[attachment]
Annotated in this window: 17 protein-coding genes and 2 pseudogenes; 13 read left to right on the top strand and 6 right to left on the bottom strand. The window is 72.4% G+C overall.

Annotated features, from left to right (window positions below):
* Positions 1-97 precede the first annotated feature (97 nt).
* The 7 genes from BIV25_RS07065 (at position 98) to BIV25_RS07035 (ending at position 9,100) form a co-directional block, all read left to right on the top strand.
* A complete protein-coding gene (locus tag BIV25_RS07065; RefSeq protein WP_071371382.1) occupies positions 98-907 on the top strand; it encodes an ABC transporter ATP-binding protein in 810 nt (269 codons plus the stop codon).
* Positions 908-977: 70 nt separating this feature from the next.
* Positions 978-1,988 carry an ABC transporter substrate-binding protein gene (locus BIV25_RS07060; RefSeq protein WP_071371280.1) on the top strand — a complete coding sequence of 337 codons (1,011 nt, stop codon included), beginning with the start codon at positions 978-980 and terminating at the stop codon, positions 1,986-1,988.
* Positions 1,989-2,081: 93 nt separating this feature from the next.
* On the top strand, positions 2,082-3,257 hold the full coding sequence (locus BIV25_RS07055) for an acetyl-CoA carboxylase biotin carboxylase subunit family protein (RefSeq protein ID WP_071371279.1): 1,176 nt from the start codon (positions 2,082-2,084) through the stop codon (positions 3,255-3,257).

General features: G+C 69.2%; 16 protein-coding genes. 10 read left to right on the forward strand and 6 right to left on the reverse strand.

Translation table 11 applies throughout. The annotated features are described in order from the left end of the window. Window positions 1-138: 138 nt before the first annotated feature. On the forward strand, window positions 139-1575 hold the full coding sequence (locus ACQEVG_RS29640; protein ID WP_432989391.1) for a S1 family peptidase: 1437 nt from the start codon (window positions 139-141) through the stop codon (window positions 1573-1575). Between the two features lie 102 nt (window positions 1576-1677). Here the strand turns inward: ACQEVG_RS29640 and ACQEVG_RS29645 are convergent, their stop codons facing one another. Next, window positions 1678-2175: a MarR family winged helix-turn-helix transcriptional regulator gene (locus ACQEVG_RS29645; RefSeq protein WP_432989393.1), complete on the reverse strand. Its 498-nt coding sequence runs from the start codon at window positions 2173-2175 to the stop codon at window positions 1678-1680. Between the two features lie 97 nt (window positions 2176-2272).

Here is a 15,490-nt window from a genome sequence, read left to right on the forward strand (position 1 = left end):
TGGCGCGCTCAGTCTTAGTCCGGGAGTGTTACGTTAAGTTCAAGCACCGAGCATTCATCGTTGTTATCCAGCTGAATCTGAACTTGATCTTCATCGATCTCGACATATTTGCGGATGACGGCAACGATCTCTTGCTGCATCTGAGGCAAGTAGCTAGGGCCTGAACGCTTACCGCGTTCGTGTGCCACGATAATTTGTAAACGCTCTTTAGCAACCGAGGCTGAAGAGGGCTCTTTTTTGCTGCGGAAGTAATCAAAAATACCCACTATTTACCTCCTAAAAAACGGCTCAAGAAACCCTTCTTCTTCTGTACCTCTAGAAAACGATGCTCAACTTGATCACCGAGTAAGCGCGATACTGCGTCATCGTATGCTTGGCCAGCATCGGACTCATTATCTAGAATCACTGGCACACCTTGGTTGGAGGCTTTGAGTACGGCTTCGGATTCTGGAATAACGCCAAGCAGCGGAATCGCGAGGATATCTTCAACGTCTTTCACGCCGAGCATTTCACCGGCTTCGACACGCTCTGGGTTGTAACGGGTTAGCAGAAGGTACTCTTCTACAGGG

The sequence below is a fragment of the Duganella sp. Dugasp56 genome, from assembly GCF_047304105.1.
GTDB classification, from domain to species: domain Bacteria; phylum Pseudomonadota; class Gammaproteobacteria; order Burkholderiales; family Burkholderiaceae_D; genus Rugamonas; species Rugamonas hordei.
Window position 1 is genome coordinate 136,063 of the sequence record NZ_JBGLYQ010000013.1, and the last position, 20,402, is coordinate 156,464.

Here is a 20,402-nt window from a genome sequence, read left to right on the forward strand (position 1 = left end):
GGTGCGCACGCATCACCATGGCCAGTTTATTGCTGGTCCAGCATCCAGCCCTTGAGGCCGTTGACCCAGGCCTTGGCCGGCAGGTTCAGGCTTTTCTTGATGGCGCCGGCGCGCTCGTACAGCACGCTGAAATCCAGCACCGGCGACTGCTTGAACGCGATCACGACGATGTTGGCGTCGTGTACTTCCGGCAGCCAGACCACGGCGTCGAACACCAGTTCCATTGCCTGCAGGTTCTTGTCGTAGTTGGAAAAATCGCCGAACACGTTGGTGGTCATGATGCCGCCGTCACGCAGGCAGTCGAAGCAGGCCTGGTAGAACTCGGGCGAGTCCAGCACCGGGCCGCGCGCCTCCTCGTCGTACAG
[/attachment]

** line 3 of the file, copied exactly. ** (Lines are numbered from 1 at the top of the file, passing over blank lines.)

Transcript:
* Positions 1-97 precede the first annotated feature (97 nt).